(BlackDoctor.org) — There are so many reasons to love our darker toned skin, especially the fact that it naturally fights off skin cancer. But on the other hand, African Americans are usually deficient in vitamin D because the pigmentation of their skin limits the amount of vitamin D production in our bodies.
The Best Way To Get Vitamin D
Vitamin D acts like the key to open our bones to allow for calcium absorption. It has many other roles which help to improve our overall health. Obtaining adequate amounts of this vitamin are important for bone health, strengthening our immunity, and regulating cell growth. Some recent studies have speculated that adequate vitamin D intake can prevent cancer.
Vitamin D is generally absorbed from direct sunlight on our skin and it is activated once it is absorbed. Even if you have a lighter skin shade, you may still be deficient in vitamin D, because we are now a more sedentary society and tend to spend most of our time indoors getting away from the sun.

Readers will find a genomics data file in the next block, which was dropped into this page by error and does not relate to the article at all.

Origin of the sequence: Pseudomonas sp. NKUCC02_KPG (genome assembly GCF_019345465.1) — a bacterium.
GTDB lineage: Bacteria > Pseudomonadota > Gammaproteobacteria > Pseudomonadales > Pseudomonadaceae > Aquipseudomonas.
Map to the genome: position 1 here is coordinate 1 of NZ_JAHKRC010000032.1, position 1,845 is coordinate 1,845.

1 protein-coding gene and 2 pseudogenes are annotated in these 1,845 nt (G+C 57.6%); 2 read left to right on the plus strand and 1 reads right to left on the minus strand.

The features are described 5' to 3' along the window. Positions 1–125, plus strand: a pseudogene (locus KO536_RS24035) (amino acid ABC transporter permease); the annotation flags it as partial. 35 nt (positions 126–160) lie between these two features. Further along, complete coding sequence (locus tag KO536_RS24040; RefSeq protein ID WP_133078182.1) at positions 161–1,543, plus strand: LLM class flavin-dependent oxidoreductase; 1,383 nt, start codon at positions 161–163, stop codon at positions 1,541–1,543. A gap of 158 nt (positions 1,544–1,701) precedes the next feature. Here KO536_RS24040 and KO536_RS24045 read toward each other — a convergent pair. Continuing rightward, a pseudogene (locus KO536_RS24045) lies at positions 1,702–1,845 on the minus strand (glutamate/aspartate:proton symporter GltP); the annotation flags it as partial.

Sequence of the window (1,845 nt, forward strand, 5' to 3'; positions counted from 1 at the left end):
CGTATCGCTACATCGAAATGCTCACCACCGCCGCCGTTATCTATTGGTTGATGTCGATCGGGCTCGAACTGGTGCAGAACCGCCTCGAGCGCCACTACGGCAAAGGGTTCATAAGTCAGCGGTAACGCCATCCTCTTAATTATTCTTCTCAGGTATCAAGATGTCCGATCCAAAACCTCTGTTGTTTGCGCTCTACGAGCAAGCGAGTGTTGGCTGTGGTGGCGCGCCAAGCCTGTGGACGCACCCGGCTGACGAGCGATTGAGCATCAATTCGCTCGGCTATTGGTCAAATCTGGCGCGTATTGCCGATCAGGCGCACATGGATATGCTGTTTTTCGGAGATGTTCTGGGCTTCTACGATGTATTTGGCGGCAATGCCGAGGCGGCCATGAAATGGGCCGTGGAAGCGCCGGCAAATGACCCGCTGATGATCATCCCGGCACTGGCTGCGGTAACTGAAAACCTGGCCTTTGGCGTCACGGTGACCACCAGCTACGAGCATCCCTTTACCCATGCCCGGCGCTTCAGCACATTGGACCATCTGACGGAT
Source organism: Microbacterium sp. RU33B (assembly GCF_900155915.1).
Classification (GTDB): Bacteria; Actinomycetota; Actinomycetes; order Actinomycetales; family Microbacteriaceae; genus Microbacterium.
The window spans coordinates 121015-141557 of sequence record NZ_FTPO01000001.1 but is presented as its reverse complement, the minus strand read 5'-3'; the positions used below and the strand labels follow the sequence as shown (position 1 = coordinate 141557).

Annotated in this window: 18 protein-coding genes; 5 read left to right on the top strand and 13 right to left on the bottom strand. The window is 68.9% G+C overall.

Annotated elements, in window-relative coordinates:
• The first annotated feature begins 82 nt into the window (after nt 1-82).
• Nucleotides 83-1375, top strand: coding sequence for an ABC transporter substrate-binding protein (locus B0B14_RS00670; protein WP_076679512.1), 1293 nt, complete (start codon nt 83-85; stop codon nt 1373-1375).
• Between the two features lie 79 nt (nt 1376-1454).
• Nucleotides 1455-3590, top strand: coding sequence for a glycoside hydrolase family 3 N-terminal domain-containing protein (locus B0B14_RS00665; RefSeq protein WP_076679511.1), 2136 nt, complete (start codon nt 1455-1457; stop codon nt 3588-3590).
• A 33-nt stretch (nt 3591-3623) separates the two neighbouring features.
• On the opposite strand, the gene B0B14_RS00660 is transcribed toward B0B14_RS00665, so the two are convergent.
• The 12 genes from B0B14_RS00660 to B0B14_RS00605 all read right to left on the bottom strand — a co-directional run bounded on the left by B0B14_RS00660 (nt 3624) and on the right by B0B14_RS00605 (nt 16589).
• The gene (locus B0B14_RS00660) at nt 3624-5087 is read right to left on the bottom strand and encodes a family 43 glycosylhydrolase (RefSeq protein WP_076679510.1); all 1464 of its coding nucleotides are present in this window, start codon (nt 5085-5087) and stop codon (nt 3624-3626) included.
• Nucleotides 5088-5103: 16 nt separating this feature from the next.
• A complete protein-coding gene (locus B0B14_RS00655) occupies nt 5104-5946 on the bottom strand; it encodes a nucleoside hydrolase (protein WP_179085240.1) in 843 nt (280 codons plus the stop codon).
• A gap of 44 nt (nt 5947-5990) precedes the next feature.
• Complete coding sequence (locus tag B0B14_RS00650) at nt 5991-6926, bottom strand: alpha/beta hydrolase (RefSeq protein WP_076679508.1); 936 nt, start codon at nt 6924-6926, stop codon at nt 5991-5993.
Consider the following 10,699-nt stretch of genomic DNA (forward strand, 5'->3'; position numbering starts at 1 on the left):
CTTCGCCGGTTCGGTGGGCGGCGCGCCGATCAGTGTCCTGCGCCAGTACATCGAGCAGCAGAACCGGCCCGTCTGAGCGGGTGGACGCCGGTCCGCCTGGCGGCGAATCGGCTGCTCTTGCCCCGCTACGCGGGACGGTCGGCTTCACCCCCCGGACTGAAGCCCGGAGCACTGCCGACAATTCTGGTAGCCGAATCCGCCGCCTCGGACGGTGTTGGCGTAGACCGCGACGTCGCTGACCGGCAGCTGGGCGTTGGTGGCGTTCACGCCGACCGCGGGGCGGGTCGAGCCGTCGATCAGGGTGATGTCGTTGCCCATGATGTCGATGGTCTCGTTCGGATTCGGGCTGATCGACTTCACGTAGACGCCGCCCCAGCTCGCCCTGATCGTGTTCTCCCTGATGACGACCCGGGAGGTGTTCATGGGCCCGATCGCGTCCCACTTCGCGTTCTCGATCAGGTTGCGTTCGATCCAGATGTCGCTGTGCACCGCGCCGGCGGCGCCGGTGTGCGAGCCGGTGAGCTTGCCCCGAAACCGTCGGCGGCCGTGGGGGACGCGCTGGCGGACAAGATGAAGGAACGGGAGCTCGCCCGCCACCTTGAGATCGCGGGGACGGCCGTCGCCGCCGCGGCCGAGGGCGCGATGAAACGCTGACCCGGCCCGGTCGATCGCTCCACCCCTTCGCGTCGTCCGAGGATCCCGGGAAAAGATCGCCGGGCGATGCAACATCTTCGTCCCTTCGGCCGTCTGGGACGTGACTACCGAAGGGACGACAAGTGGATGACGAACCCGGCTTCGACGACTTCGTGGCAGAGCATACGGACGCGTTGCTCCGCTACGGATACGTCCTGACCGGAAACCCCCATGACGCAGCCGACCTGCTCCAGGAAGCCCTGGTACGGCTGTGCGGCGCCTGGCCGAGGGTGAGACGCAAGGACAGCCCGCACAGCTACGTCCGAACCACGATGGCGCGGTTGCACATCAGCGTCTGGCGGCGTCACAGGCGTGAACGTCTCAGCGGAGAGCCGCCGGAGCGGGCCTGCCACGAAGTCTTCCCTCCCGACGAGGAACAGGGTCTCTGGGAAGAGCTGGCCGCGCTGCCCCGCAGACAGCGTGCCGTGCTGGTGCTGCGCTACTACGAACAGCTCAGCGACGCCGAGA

Are Blacks Getting Enough Vitamin D?
According to the National Institute of Health, the adequate intake of vitamin D from birth to age 50 is 200IU per day; age 51-70 intake should be 400IU and after age 70, intake should increase to 600IU per day. Although the main source of vitamin D is sunlight, there are other ways to obtain adequate amounts. Since it’s actually a hormone that is fat-soluble, vitamin D is also found in certain foods, including dairy products, fish, and fish oils. For example, a 1 oz. filet of sockeye salmon contains over 200 IUs (International Units) of vitamin D. Another good source is whole grain vitamin fortified cereals which contains almost half of the daily recommended adequate intake.
You should note that it is possible to take in too much vitamin D, so before making any major changes, it is important to discuss how vitamin D can play a role in your health care and well-being.